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Vanity references

Kishore Singh  |  New Delhi 

You should piggyback on professional collectors when it comes to choosing artists to invest in or discard.

Now that the contemporary art market is in doldrums, a relevant question that many collectors are asking is how to navigate the minefield of choosing from among established but younger artists when it comes to buying art. While there is some merit in acquiring what one responds to or likes, art is not so inexpensive as to lend itself to impulse buys. Then, as one matures one’s tastes too becomes increasingly sophisticated, making it important to choose at least the right artists (if not the right art) at the outset.

In the last six months, we have seen an interesting rise in the number of as galleries are battling the blues to find a niche among collectors. There is greater experimentation, a good deal of recycling and several ambitious shows — and affordability was never better. But collectors find themselves having to overcome their wariness when it comes to spending lakhs of rupees on works which could decrease rather than increase in value over the years. There are very few independent analysts in the market who can be hired, galleries obviously need to protect their turf and interests. So, as buyers how can you ensure that the works on which you’re putting down considerable amounts of money remain depreciation-proof?

It hardly needs stressing that when a museum acquires works for its galleries, it is based on the expert recommendations of either analysts or committees, or both. And so, if a museum acquires the works of, say, Sunil Gawde, it believes in his work and relevance as an artist today, but is also investing in his ability to stay relevant in the future. The term “museum quality” invests a work with value, and there is no gainsaying that being part of a museum collection helps enhance an artist’s reputation.

It is just as relevant to see the collections an artist’s work finds place in. would not have found success without the patronage of Maharaja Sayajirao of Baroda. In the forties and fifties, it was critics and collectors Rudy von Laden and Emmanuel Schlesinger who started amassing the works of the early modernists in India. Later, expatriate collectors such as Charles Herwitz or Kito de Boer made a great contribution in lending their support to Indian artists. Being a part of the Jehangir Nicholson collection in Bombay was a form of recognition for the artists of the sixties and seventies, just as it is important to see whether Ashok Alexander, Rajiv Savara, Harsh Goenka, Kiran Nadar or Malvinder Singh are among the elite circles of an artist’s collectors today. Even more niche collectors like Rajshree Pathy or Anupam Poddar lend recognition to an artist, and even if the market for artists collected by them takes a downturn (as in the present recession), chances are these artists will weather the long-term better than those whose works are not in such well-known collections.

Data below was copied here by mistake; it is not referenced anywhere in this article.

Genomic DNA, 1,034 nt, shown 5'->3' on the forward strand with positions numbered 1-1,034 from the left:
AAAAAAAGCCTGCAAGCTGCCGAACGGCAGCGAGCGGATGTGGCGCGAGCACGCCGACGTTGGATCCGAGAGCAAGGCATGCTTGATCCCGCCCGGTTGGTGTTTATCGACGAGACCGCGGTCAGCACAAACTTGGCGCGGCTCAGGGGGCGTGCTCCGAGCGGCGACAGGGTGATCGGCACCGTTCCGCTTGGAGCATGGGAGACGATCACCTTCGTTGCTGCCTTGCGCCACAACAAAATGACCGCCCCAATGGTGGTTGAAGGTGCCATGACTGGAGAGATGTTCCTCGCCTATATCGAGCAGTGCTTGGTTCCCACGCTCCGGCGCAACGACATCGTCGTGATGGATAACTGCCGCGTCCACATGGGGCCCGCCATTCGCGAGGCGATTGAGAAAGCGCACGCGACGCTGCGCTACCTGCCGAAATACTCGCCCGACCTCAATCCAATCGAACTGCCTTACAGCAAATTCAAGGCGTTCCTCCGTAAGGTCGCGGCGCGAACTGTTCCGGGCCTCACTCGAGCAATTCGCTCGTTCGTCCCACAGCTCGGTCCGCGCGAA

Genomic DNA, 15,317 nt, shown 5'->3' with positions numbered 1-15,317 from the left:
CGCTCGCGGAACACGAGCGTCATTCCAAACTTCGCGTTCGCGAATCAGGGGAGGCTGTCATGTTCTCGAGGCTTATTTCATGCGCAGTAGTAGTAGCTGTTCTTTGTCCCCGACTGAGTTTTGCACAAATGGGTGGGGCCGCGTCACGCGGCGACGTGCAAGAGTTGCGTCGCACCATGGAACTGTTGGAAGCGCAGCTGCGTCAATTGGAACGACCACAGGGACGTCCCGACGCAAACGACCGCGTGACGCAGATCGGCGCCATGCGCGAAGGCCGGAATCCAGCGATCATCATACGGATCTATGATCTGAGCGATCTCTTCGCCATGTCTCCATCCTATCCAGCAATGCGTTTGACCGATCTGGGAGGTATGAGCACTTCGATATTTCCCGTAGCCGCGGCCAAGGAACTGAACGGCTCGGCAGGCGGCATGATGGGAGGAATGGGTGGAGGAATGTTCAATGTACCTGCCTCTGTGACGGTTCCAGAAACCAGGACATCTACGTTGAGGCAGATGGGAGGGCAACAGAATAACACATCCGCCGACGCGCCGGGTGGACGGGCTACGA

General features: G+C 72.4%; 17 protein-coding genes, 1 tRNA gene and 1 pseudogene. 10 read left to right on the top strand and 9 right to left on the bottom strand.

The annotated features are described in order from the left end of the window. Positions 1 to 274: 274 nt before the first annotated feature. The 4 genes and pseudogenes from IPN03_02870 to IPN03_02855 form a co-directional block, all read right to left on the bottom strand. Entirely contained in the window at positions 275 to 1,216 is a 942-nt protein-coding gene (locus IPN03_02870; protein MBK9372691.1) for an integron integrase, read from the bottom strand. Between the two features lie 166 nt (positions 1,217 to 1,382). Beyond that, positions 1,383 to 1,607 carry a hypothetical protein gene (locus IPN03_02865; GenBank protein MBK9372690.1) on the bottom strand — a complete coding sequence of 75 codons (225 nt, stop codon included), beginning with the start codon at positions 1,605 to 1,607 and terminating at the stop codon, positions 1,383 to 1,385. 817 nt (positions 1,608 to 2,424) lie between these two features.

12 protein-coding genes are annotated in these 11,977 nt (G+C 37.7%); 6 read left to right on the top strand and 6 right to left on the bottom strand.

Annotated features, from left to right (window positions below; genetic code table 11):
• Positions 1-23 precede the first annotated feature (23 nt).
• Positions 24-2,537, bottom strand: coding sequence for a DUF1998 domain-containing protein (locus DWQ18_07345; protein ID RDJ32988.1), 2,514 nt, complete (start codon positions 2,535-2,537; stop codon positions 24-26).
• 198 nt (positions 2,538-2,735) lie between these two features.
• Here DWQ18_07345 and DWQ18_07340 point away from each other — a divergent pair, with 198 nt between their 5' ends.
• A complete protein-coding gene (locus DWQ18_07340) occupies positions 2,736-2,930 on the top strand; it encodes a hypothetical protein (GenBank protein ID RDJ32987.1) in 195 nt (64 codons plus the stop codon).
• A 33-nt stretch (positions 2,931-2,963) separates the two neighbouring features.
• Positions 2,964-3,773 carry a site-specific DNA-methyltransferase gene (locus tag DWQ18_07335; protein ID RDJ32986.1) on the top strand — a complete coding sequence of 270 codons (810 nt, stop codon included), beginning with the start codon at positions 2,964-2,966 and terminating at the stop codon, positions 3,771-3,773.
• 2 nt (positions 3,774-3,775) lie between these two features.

For this reason, it is important to seek information not just on the works that important collectors are acquiring, but also the works they are quietly discarding. Such derostered artists, you can be sure, will not even make the footnotes of art history in a couple of decades. In London, collector Charles Saatchi makes news every time he buys an artist’s work (and he’s hot on some Indian contemporaries right now) but hits the headlines whenever he discards artists he’s collected — thereby setting off a panic reaction in the market.

It is for this reason that galleries make a mention in catalogues of who has collected an artist’s works. Amateur collectors, however, rarely look at these sections, considering them little more than vanity reference. Yet, it is probably the most important clue to how an artist’s importance is measured — though young collectors might need expert advice on the hierarchical measure of art museums around the world. While most would know the merits of such well-established artists as F N Souza, Akbar Padamsee or Bhupen Khakhar, it becomes essential to take into account when attempting to compare the popularity of today’s major artists who will be tomorrow’s masters and stars.

These artists — whether or Satish Gupta, or Surendran Nair, or Vilas Shinde, Nilima Sheikh or Jayasri Burman, Anju Dodiya or Bharti Kher — find themselves constantly being pitched against each other, but from their pecking order to their international collectability to their ability to survive a future age is all written into the collections they belong to. And it isn’t just the National Gallery of Modern Art, but international museums and galleries as well as private collections that will help you decide where your money is safest — and all at the flip of a page.

These views are personal and do not reflect those of the organisation with which the writer is associated.  

First Published: Wed, March 17 2010. 00:40 IST